How to Detect Pothole Damage To Your Vehicle


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Credit: CarCare.org
We’ve all been there. Worried about our wheels, tires, steering, suspension and alignment after hitting a pothole. And for good reason. Potholes can do a number on our vehicles.

According to a 2016 American Automobile Association report, pothole damage costs Americans $3 billion dollars annually. AAA also says every year, it responds to more than four million calls for flat tire assistance, many the result of damage caused by potholes.

So how do you know if you’re vehicle is damaged after hitting a pothole other than the obvious flat? Here are some warning signs to look for according to the non-profit Car Care Council:

  1. Loss of control: swaying when making routine turns, bottoming out on city streets or bouncing excessively on rough roads are indicators that the steering and suspension may have been damaged. The steering and suspension are key safety-related systems. Together, they largely determine a vehicle's ride and handling.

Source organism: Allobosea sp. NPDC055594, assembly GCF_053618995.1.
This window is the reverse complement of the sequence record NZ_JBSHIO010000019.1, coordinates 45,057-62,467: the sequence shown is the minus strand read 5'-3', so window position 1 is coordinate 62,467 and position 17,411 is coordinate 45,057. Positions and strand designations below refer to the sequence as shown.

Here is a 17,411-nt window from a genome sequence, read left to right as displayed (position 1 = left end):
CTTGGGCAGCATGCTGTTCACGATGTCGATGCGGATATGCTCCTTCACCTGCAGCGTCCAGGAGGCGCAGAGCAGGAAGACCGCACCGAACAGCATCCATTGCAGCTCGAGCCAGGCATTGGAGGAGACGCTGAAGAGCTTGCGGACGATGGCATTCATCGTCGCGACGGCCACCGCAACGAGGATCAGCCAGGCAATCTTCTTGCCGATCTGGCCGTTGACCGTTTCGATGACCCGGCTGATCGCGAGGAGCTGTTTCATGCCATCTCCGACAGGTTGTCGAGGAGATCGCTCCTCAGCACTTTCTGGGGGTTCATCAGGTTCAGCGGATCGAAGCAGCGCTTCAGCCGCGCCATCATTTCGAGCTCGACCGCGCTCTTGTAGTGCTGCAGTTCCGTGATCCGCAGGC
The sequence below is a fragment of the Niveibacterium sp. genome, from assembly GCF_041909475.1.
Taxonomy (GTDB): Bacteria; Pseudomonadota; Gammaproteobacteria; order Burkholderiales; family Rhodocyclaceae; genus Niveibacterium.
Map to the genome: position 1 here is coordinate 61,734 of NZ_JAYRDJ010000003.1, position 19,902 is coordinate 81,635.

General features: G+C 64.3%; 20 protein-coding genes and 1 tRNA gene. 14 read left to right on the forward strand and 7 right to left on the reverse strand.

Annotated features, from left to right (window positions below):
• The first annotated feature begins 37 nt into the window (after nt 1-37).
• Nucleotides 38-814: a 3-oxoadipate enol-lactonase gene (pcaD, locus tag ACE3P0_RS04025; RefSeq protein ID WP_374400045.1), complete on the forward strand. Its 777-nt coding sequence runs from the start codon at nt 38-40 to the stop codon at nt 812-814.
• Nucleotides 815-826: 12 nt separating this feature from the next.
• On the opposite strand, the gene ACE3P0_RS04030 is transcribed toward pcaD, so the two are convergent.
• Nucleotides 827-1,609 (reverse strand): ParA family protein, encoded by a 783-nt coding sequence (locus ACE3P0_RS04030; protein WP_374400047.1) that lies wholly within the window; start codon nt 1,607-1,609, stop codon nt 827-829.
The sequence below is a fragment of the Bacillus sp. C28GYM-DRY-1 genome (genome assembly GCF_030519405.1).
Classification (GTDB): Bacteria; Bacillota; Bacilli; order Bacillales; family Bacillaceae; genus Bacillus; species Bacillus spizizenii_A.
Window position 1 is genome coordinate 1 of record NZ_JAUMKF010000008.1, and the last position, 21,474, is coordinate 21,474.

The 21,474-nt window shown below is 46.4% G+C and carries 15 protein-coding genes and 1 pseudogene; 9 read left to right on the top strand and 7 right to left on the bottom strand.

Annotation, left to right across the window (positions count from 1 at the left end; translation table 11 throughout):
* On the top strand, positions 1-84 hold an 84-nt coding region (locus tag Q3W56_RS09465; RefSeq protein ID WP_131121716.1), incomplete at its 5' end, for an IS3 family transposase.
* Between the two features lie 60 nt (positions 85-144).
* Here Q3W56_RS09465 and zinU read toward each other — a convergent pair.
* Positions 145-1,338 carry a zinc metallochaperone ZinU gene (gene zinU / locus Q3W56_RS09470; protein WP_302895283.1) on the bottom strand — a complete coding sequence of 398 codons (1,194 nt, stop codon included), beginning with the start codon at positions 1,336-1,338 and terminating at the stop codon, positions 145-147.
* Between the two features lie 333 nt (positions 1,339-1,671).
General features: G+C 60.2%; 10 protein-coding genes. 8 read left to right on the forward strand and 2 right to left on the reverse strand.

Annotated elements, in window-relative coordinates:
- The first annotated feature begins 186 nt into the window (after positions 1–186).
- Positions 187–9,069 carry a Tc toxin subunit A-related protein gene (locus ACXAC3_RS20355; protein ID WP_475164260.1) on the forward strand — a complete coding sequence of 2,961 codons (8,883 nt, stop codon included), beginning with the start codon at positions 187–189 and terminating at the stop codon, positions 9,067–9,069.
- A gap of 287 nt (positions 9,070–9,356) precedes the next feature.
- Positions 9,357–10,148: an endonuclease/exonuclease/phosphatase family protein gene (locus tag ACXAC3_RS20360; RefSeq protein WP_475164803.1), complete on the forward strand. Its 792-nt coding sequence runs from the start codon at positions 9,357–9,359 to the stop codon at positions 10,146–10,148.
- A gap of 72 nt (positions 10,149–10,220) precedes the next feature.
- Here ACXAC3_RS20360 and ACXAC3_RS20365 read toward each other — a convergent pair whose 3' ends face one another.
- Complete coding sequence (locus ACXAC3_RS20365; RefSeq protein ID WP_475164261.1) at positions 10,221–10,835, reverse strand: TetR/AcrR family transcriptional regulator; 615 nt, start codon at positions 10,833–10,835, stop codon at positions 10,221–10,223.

2. Pulling in one direction: Instead of maintaining a straight path, and uneven tire wear, are symptoms of an alignment problem. Proper wheel alignment is important for the lifespan of tires and helps ensure safe handling.

  3. Low tire pressure: Bulges or blisters on the sidewalls, or dents in the wheel rim will be visible and should be checked out as soon as possible, as tires are the critical connection between the vehicle and the road.

"If you've hit a pothole, it can be difficult to know if and to what extent your car has been damaged," said Rich White, executive director, Car Care Council. "It's a good idea to describe the symptoms to a professional technician who can then check out the vehicle and make the necessary repairs to ensure safety and reliability."

Watch this short video on the dangers of potholes:

Potholes occur when water permeates the pavement – usually through a crack – and softens the soil beneath it, creating a depression in the surface of the street. Many potholes appear during winter and spring months because of freeze-thaw cycles, which accelerate the process. Potholes can also be prevalent in areas with excessive rainfall and flooding.
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